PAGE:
Two procedures are generally employed in fungle assay

1.CYLINDER PLATE METHOD(CUP):
This is based on measurement of the diameter of microbial growth inhibition surrounding the cylinders containing various dilutions of the test compound which are placed on the surface of a solid nutrient medium previously inoculated with a culture of suitable microbe.Inhibition produced by the test compound is compared with that produced by known concentration of a refrence standard.

TURBIDIMETRIC METHOD:
Based on inhibition of microbial growth as in indicated by measurement of turbidity(transmittance)of suspension of a suitable micro-organism in a fluid medium,to which have been added graded amounts of the test compounds.Changes in the transmittance produced by the tested compounds are compared with those produced by known concentration  of standard.


Material and Methods

Preparation of Various Extracts
Air-dried powdered leaves (1 kg) were exhaustively extracted by Soxhlet’s apparatus successively by increasing order of polarity with petroleum ether, chloroform, ethyl acetate and ethanol. The aqueous extract was prepared by cold maceration of 250 g of the shade dried leaf powder in 500ml of chloroform water (1:99) for 7 days. The various extracts obtained were filtered, concentrated, dried in vacuum and the residue stored in a refrigerator at 2-8° C for use in subsequent experiments.

Requirements:
Fungus Aspergillus niger and Candida Albicans. Aquous as well as ethanolic extract of eclipta alba ,.nutrient agar medium, cup & plate.

PROCEDURE:
1. Fungus Aspergillus niger and Candidaalbicans.were use in the  present study to determine the antibacterial activity of the crude extracts by agar diffusion method (cup plate method).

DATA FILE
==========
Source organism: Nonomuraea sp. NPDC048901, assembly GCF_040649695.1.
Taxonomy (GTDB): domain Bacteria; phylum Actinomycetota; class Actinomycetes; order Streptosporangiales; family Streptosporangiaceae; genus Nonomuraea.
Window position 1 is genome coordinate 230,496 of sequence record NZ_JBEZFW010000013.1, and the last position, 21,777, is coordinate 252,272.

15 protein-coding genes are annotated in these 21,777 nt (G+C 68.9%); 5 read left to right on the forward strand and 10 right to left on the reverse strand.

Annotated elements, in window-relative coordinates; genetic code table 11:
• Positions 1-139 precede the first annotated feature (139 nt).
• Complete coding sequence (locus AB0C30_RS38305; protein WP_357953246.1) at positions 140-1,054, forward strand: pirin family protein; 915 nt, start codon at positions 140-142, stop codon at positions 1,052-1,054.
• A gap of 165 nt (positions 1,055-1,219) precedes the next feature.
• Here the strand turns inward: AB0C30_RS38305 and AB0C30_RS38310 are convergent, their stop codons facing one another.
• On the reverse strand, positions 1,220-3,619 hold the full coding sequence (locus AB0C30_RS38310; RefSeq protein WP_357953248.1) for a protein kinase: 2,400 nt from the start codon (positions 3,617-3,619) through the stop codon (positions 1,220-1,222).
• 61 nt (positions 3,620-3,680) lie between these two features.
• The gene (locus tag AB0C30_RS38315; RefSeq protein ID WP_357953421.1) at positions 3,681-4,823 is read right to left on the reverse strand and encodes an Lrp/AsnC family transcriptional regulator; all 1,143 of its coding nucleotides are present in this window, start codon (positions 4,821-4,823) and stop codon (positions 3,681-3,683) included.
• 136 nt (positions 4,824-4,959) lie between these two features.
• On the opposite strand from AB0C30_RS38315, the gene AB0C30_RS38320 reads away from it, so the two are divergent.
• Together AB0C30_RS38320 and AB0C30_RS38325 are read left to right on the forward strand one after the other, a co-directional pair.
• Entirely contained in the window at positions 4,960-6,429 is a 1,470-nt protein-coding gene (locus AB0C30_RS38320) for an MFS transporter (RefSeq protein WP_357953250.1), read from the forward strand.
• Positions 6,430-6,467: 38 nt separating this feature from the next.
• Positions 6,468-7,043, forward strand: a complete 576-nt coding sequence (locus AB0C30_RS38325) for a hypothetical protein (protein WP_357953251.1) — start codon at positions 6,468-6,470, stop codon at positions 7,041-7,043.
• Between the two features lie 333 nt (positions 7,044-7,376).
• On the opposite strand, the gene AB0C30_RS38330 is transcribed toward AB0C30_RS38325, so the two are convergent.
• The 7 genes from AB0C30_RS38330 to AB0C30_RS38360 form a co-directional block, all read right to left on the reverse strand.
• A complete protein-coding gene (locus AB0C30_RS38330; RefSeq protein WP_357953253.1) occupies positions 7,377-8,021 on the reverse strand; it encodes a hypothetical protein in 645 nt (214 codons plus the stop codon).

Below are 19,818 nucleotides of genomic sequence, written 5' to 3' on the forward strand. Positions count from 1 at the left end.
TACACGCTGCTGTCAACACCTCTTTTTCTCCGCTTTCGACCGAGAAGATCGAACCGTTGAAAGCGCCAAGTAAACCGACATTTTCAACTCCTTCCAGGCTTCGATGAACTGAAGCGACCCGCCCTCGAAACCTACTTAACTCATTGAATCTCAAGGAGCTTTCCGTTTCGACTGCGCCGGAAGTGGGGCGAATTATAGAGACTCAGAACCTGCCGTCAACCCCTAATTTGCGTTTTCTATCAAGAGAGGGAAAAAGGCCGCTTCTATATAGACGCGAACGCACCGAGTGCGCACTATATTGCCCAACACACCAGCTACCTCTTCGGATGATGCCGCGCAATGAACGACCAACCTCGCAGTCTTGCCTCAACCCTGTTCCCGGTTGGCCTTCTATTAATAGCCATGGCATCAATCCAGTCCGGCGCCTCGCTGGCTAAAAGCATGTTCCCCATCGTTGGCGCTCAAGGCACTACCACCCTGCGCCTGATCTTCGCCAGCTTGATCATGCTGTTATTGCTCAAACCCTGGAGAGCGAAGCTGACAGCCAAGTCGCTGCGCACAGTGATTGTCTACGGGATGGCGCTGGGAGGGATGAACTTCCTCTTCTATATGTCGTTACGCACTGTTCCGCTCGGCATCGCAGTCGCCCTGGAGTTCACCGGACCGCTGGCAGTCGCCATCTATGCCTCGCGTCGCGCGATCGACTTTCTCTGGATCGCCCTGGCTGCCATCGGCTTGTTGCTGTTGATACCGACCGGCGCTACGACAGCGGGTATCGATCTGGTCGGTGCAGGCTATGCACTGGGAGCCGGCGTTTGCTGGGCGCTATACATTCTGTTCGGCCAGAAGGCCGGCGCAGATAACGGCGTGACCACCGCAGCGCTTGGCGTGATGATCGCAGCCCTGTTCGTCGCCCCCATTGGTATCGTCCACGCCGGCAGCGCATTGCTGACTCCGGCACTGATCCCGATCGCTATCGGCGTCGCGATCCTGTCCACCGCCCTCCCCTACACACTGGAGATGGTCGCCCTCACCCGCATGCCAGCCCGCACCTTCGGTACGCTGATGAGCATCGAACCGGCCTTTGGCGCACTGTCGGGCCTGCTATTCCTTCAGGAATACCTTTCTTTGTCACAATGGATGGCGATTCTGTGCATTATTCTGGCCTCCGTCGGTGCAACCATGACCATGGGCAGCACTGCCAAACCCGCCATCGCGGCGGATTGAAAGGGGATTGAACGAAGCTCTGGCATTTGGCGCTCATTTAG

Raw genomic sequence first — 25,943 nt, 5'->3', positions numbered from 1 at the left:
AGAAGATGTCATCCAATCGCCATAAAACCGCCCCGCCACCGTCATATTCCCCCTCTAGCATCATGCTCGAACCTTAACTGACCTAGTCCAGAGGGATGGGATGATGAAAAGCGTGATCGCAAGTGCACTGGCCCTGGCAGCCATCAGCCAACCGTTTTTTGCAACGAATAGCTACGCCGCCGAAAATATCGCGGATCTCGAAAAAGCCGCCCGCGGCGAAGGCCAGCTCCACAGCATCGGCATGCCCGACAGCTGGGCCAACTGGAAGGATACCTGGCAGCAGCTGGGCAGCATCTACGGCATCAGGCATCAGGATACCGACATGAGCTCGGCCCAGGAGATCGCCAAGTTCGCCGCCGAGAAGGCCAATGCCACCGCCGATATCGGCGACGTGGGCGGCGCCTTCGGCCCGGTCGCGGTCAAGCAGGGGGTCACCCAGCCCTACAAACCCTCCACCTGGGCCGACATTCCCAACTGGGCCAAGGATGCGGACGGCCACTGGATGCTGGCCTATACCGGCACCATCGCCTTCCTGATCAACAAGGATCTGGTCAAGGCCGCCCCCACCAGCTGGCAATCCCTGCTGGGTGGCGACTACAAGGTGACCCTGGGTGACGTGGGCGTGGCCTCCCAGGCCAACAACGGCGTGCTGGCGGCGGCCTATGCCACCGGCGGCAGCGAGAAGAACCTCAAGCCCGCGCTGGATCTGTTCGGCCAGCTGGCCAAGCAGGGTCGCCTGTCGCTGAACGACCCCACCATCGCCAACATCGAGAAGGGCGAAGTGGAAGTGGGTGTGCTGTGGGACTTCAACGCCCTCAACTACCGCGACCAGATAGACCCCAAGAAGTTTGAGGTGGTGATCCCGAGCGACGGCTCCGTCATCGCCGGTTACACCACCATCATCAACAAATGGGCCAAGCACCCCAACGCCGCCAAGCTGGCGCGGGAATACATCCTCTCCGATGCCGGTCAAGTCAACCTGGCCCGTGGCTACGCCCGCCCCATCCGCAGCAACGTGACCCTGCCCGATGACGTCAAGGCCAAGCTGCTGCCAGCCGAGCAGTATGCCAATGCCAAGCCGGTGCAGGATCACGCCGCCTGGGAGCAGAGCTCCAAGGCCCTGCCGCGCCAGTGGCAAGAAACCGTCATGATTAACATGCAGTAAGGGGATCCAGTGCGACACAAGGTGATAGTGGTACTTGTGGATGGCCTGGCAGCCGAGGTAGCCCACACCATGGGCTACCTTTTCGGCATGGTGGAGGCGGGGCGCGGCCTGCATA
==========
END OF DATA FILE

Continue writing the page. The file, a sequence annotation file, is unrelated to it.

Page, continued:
2.In the agar diffusion method, nutrient agar for fungus used as culture media and cavity were aseptically made over the culture platesusing borer (9mm internal diameter).
3.The cavities were filled with extracts, standards and control The plates were incubated at 37 0 C for 24 hrs.
4.The activities were determined by measuring the diameter of the zone in mm.
5.The experiment was replicated two times to confirm the reproducible results.

Observation table

Treatment

Conc. mg/ml

Zone of Inhibition (in mm)

C. albicans

Zone of Inhibition (in mm)

A. niger

Chloroform extract

50

100

10

11

11

13

Ethanolic extract

50

100

09

13

10

16

Water extract

50

100

08

09

07

11

RESULT
the ethanolic extract of Tagetes erectus as most active against, E.coli  in the dilution of 100 mg/ml. The chloroform extracts showed less activity than ethanol extract, but showed more activity than water extracts. Table 2 revealed that the ethanolic and chloroform extracts are more active against C. albicans and A. niger, whereas No activity was found in aqueous extract.

CONCLUSION
It can be concluded that while screening of various extracts of Tagetes erectus leaf against various gram +ve and gram–ve bacteria and fungi, ethanol extracts exhibited very satisfactory inhibitory activity. Further studies involving the isolation, characterization and purification of the chemical compounds of the plant and screening for antibacterial and antifungal may result in the development of a potent entity which will be of lower toxicity and a high therapeutic value to the mankind. These activities may be due to the presence of phytoconstituent present in the extract and the exact constituent responsible for the activity can be confirmed with the help of isolation techniques.

REFRENCE:
1. The Wealth of India (Anonymous), C.S.I.R. publication, New Delhi, India, 2005, p. 109
2. Khare C.P. Encylopedia of Indian Medicinal Plants, Springer-Verlag Berlin Heidelberg, New York, 2004, p. 441.
3. KKokate C.K. Practical Pharmacognosy, Vallabh Prakashan, New Delhi, 1994, p. 107.
4. Harborne J.B. Phytochemical Methods, Chapman and Hall, London, 1998, p.60
5. Paech K. Tracey M.V. (Eds.) Modern Methdender Pflanzenanalyse, Vol. III. Springer Verlag, Berlin, 1955, p.626.
6. Spooner, DF., and Sykes, G., (1972). Methods in Microbiology, Vol. VII B, Academic Press, London and New York, p. 216.